Number Of Kids Who Died In Hot Cars Doubles In May 2013

4:39 PM, Jun 3, 2013   |    comments
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Even though it might not always feel like the weather has warmed up, the temperatures are warm enough to harm or kill children accidentally left behind in cars.

According to KidsAndCars.org, the number of children nationwide who died from heatstroke deaths in vehicles doubled compared to the average. Seven children died in hot cards over a 16-day period in four states. One of those deaths occurred here in North Carolina.

KidsAndCars.org reports the following deaths in May: 

• A girl, 5 months, died May 10 in El Paso, Texas, after her mother, a high school teacher, unknowingly left her behind in her SUV. 
• A boy, 4, died May 15 in Transylvania County, N.C., after his grandmother forgot to drop him off at daycare.
• A boy, 11 months, died May 16 in Miami, Fla., died after being left behind in his mother's car.
• A girl, 1, died May 17 in Dallas, Texas, after her mother, an elementary school teacher, unknowingly left her behind in her vehicle.
• A boy, 1, died May 24 in Corpus Christi, Texas, after his uncle forgot to drop him off at daycare.
• A boy, 18 months, and girl, 2 months died May 26 in Glen Allen, Va., when they were left in the car while the mother was at work.

All of the children were left by a family member, and all but one child were under age 2.

WFMY News 2 talked to a mother who was born and raised in North Carolina. She now lives in Texas. About two years ago, her husband forgot to drop their daughter "Ray Ray" off at daycare. He accidentally left her in the backseat of his car. The heat took her life.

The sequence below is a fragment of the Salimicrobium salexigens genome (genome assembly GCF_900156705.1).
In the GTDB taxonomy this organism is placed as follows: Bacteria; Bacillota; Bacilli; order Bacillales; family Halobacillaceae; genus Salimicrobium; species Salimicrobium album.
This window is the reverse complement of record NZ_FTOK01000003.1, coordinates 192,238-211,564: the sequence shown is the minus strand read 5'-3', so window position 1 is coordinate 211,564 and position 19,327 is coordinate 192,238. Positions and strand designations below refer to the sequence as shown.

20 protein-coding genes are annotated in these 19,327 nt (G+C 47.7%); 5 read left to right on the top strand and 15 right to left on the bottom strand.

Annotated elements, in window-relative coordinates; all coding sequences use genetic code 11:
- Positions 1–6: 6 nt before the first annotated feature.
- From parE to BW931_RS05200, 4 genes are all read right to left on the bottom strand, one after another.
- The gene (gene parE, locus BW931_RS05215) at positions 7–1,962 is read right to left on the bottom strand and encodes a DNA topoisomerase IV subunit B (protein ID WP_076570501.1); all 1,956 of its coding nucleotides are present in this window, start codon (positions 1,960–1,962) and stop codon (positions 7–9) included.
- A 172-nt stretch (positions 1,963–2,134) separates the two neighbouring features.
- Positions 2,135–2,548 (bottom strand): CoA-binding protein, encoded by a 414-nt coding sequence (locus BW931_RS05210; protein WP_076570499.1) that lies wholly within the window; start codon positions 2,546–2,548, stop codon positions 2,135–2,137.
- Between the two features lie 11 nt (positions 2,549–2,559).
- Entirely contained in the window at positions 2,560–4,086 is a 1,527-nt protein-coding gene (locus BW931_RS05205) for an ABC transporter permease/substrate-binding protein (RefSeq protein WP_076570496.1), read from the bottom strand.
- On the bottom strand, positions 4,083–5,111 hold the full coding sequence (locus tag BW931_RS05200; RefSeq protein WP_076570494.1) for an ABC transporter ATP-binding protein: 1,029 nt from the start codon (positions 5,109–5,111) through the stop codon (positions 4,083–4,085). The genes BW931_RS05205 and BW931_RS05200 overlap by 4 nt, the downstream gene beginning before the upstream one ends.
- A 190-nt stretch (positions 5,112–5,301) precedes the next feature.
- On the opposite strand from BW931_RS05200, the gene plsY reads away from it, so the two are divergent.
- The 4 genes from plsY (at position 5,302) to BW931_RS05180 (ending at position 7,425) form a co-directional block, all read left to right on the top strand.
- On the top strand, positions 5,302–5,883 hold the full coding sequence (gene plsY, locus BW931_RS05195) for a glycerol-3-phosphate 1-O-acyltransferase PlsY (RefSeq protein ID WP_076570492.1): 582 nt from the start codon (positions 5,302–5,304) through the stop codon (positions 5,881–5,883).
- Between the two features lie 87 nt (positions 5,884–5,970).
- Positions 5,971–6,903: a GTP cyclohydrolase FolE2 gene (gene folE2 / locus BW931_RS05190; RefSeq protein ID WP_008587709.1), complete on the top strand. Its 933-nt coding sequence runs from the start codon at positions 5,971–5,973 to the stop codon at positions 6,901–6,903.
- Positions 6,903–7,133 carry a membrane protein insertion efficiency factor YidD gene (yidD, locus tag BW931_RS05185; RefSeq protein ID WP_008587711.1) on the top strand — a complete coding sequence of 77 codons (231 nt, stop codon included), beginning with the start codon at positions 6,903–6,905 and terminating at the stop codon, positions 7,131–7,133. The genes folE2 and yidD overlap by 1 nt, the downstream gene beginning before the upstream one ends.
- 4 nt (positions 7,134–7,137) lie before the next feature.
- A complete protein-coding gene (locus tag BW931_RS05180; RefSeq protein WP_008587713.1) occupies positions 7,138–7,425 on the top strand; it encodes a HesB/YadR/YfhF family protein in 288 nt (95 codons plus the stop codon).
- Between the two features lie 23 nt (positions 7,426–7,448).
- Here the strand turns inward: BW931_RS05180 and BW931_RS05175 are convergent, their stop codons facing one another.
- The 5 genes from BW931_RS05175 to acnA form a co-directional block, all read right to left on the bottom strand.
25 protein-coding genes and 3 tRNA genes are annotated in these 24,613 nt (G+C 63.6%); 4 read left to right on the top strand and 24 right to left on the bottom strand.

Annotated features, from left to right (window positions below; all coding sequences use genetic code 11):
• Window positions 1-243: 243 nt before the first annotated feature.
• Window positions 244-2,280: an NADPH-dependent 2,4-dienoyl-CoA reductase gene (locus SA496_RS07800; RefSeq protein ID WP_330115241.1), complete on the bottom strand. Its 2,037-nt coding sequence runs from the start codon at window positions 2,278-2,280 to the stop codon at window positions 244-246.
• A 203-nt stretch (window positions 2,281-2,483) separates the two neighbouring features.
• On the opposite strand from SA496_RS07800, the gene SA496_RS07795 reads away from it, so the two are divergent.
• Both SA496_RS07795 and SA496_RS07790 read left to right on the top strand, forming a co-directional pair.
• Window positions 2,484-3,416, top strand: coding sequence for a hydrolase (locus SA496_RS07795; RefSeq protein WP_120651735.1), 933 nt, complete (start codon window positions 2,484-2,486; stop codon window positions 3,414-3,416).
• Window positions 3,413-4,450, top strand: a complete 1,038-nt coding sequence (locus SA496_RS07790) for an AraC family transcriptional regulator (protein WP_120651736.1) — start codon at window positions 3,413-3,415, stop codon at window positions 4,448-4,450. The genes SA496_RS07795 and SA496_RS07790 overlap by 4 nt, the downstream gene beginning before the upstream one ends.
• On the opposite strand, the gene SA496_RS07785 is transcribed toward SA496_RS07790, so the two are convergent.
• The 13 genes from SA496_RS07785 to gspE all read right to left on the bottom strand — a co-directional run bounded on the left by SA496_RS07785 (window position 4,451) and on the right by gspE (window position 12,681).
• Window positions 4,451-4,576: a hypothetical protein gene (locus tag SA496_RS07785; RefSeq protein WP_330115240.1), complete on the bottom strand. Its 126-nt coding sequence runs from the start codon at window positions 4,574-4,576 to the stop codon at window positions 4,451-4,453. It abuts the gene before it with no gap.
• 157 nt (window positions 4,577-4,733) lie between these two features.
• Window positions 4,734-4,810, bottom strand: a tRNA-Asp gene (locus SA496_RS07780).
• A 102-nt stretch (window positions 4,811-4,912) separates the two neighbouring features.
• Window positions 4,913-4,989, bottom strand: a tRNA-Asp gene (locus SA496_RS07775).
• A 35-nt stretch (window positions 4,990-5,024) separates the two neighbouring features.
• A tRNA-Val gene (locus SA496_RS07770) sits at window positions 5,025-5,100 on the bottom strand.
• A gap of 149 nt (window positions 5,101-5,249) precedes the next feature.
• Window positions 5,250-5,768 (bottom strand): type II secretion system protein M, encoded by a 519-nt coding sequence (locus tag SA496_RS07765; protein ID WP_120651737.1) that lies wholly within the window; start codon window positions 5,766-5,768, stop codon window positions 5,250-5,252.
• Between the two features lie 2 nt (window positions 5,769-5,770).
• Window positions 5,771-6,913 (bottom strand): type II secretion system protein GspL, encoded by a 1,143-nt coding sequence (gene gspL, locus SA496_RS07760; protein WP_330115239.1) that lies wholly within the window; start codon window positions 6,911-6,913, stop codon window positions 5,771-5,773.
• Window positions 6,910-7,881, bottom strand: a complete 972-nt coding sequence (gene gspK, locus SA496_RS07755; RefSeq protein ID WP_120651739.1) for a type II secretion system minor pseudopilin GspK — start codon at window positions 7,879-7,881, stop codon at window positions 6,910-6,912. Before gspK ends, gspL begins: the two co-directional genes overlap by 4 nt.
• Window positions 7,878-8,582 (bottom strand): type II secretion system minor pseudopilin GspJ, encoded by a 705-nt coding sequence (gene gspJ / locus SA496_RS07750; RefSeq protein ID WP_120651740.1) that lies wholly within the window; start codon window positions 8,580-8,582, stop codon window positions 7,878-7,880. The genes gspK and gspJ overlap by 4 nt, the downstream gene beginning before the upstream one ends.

"She never met a stranger. She would make people stop in their tracks and say, 'Oh my, what a beautiful child you have,'" Ray Ray's mother, Kristie Reeves-Cavaliero, said. "The perception of the public is that these accidents happen only to bad parents who knowingly leave their kids behind...Unfortunately, the reality is the majority of cases involve good, loving parents who simply forgot a child in the backseat."

Kristie says the last memory she has of her daughter is Ray Ray waving goodbye as she was buckled in her car seat. Now, she and her husband have launched a foundation to help prevent other parents from making the same kind of mistake.

In as little as ten minutes, the temperature inside a car can climb twenty degrees. Oftentimes, it's a lot hotter inside a car than it is outside. While it's uncomfortable to be inside a hot car when you're an adult, kids physically cannot handle it.

"Their body can't regulate temperature as well as an adult. Their body heats up 3-5 times faster than an adult. So, it can be overwhelming and potentially fatal for a child," Leigha Shepler from Safe Kids Guilford said.

Here's one tip that could have saved Ray Ray's life and just might save your child: Ask your daycare to call you if your child is not there on time.

Three other things you can do today:
1. Put something in the backseat, like a cell phone or purse, so you have to open the backdoor when leaving your car.
2. Put a stuffed animal in the front seat as a reminder when your baby is in the back seat.
3. Every time you park your car, open the back door to make sure no one has been left behind

There are also car seat alarm devices you can purchase that will alert you if you accidentally leave your child behind.

Finally, Kids and Cars has created a "Look Before You Lock" brochure which every parent should read. 

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